Why Menstrual Health and Wellbeing Promotion should not be Sidelined in Africa’s Response to COVID-19
Esther Ejiroghene Ajari 1 2 3 *
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1 College of Medicine, University of Ibadan, Ibadan, Oyo State, NIGERIA2 The TriHealthon, Ibadan, Oyo State, NIGERIA3 G(irls)20, Ontario, Toronto, CANADA* Corresponding Author


The COVID-19 crisis has unprecedentedly altered the course of life of majority of Africans. Menstrual health and wellbeing is a key altered aspect. The manifestation of this is apparent in the reduction/elimination of access to Menstrual Hygiene Management products and facilities, adoption of unhygienic menstrual management practices even by healthcare workers, decrease in access to menstrual-related knowledge, increase in the risk of occurrence and severity of several stress-related menstrual disorders, and a shift of public focus from menstrual health and wellbeing promotion. This disruption, in turn, leads to increased risk of predisposition to several other diseases/illnesses; prevalence of medical negligence and error, morbidity and mortality; and development lag in the continent. Prevention of these possible negative outcomes is only feasible through continued and reinforced menstrual health and wellbeing promotion facilitated by the African government and other stakeholders. This paper, thus, aim to redraw their attention to this urgent need.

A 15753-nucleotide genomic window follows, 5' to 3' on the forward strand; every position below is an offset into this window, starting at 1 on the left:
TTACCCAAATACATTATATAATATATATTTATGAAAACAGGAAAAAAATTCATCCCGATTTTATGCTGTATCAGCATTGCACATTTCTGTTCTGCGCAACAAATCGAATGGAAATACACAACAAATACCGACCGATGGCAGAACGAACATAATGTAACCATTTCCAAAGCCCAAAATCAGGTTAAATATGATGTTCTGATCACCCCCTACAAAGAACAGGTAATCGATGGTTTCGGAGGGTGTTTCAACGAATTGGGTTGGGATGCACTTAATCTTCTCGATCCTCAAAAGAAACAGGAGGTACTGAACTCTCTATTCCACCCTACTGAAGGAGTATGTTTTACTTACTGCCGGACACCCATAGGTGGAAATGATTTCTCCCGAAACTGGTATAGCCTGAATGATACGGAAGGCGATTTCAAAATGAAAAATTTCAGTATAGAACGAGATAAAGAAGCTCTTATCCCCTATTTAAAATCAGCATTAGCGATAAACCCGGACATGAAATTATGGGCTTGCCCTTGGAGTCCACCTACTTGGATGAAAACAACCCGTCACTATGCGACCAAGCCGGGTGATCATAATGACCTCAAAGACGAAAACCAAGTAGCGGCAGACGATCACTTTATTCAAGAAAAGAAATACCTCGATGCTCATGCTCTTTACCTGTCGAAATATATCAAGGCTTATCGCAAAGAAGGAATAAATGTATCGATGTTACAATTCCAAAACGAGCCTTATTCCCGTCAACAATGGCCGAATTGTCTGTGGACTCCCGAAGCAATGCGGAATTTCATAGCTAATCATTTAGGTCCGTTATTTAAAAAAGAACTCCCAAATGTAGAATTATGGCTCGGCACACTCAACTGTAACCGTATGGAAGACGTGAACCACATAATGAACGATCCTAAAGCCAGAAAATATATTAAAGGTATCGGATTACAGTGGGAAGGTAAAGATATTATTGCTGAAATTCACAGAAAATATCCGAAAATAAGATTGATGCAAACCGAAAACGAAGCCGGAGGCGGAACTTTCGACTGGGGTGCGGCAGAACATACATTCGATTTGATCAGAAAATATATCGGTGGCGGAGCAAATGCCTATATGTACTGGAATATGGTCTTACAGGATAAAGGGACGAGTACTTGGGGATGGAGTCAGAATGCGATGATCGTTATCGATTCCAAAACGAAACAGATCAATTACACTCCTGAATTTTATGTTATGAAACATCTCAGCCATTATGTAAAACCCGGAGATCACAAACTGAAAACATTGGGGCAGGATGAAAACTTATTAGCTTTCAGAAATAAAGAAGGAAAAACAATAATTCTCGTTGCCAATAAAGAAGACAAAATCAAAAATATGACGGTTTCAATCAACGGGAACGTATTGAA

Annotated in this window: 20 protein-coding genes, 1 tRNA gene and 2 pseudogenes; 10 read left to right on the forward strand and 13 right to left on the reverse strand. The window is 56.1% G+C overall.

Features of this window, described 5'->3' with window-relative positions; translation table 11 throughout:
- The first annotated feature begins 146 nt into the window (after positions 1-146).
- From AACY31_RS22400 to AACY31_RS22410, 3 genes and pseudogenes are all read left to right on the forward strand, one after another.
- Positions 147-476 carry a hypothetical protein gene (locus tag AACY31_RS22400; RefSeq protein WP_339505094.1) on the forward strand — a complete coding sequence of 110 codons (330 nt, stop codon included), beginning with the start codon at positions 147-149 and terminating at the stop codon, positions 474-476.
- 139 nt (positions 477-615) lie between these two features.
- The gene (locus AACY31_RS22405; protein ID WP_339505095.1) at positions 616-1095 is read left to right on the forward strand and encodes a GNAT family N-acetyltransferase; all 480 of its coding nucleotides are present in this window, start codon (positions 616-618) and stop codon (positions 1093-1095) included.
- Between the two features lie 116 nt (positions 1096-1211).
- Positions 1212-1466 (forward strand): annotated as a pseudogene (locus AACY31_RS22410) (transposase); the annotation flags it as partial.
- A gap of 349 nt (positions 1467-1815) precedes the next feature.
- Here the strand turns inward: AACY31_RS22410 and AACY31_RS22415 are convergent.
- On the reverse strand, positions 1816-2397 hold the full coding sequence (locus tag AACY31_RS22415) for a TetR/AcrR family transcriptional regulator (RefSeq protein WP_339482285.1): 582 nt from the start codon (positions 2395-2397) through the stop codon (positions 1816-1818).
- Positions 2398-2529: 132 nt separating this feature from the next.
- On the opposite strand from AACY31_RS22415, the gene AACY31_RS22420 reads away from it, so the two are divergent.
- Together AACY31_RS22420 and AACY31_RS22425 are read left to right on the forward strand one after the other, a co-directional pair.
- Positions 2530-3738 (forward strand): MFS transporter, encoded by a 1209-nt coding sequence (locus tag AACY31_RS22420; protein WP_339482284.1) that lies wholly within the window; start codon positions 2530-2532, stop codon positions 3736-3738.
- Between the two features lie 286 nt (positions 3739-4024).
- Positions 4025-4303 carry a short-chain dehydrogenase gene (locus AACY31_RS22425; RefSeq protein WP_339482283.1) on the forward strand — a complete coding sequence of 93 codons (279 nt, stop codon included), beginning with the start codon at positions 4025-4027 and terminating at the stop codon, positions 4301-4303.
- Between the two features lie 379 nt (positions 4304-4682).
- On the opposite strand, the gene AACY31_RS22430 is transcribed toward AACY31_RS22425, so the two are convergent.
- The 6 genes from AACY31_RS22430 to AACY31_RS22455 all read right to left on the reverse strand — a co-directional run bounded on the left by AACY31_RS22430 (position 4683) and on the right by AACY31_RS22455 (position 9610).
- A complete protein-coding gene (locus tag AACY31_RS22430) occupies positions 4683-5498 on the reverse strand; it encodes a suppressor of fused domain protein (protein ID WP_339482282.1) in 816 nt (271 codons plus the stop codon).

This is an open access article distributed under the Creative Commons Attribution License which permits unrestricted use, distribution, and reproduction in any medium, provided the original work is properly cited.

Article Type: Editorial

EUR J ENV PUBLIC HLT, 2020, Volume 4, Issue 2, Article No: em0045


Publication date: 17 May 2020

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